Across the country, communities are wrestling with how to reconcile new growth and development while also preserving their sense of place and quality of life.
Should that big, job-creating shopping center get built if it also going to make traffic worse? Is it smart for planners to approve the construction of a residential tower by a celebrity architect if it’s out of scale with the surrounding low-rise neighborhood of single-family homes?
On Election Day, voters in Santa Monica will decide whether or not to approve Measure LV. If passed, the ballot measure would require proposed development projects higher than two-stories tall to go to the voters for their approval. Those projects that don’t get a majority of support wouldn’t get built.
Supporters of Measure LV, which include many homeowners groups, say it’s a way to give residents a say in Santa Monica’s development and planning process. They argue too many projects on the drawing boards would make the city’s traffic worse and, more fundamentally, threaten the beachside community’s small town vibe.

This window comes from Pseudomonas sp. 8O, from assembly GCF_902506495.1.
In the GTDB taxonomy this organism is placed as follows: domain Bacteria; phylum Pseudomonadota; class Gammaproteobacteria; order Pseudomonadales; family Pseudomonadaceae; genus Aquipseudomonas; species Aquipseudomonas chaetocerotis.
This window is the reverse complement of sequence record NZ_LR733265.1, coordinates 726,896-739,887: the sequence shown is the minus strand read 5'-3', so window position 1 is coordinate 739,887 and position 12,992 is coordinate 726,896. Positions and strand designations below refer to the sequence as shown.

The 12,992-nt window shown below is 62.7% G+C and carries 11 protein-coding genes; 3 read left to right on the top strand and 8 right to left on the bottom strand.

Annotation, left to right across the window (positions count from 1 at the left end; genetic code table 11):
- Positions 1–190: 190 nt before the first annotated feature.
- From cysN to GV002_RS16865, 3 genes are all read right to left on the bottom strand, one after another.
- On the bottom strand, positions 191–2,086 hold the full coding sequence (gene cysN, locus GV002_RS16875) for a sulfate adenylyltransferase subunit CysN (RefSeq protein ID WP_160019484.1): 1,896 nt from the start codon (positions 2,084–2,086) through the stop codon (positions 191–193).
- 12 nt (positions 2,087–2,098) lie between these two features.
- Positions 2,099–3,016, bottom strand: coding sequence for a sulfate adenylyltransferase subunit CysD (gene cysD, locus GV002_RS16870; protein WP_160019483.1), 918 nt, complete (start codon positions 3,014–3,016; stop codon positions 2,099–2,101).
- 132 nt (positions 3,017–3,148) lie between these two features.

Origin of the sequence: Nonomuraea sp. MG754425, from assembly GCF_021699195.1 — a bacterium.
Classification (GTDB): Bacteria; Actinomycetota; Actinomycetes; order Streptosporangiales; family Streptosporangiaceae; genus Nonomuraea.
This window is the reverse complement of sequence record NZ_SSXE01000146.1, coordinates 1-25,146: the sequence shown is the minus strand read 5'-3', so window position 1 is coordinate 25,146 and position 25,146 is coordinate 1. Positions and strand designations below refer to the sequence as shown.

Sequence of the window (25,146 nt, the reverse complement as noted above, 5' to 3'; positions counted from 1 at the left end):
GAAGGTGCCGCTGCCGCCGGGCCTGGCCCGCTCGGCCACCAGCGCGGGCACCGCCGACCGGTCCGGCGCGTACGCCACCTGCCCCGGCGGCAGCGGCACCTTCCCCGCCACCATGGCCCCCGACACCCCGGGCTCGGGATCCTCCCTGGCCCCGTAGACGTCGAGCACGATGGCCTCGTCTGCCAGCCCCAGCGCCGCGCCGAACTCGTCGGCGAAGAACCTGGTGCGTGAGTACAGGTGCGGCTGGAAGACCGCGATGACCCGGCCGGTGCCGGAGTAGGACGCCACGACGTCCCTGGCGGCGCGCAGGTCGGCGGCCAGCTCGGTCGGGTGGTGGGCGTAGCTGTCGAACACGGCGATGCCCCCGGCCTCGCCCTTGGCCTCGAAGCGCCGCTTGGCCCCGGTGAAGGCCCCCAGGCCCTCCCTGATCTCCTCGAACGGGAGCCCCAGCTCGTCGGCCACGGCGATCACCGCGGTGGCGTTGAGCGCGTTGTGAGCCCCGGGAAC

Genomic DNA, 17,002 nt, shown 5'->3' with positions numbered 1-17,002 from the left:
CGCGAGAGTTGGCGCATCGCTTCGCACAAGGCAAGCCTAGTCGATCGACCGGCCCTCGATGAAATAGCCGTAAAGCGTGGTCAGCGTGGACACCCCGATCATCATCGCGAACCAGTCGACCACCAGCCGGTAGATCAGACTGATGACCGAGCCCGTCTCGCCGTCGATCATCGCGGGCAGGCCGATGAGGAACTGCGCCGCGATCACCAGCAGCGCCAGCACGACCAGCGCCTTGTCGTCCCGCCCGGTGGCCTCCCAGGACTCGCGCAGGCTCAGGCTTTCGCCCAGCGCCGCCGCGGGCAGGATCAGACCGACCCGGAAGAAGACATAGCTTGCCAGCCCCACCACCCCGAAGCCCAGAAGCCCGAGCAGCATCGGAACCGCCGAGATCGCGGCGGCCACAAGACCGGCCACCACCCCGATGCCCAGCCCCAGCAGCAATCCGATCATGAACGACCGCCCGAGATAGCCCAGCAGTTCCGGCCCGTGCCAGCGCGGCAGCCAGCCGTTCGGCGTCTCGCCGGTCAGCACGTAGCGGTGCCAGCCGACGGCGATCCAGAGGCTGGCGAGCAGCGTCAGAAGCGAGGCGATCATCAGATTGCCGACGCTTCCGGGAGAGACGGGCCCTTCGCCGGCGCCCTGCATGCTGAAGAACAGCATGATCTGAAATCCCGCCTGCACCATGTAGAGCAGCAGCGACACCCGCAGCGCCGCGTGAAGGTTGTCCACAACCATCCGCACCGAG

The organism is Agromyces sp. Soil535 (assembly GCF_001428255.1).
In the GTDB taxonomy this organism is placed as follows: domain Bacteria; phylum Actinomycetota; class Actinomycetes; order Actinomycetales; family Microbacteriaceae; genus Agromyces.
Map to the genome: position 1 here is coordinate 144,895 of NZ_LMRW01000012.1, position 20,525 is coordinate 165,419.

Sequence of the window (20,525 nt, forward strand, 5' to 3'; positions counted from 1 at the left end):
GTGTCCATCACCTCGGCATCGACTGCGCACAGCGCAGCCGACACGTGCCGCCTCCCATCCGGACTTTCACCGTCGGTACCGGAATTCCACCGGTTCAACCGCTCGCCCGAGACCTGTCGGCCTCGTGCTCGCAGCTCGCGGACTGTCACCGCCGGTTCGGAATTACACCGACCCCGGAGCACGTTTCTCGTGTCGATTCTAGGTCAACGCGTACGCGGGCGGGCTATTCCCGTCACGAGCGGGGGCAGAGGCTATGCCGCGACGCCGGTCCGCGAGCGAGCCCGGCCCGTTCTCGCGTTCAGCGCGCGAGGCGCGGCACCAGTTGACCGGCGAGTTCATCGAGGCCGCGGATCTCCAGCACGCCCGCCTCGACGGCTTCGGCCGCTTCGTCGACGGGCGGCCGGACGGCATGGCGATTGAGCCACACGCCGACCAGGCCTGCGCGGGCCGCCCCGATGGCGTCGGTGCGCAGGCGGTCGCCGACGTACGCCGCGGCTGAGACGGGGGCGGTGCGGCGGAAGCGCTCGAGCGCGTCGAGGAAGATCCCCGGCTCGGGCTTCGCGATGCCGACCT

But critics of Measure LV, which include both developers and civic groups, say Measure LV’s passage will politicize the planning process and make it harder for Santa Monica to build new affordable housing that the increasingly upscale city needs. That, say Measure LV critics, is a not so subtle way to keep outsiders out of Santa Monica.
Listen to our KCRW story about the Measure LV debate: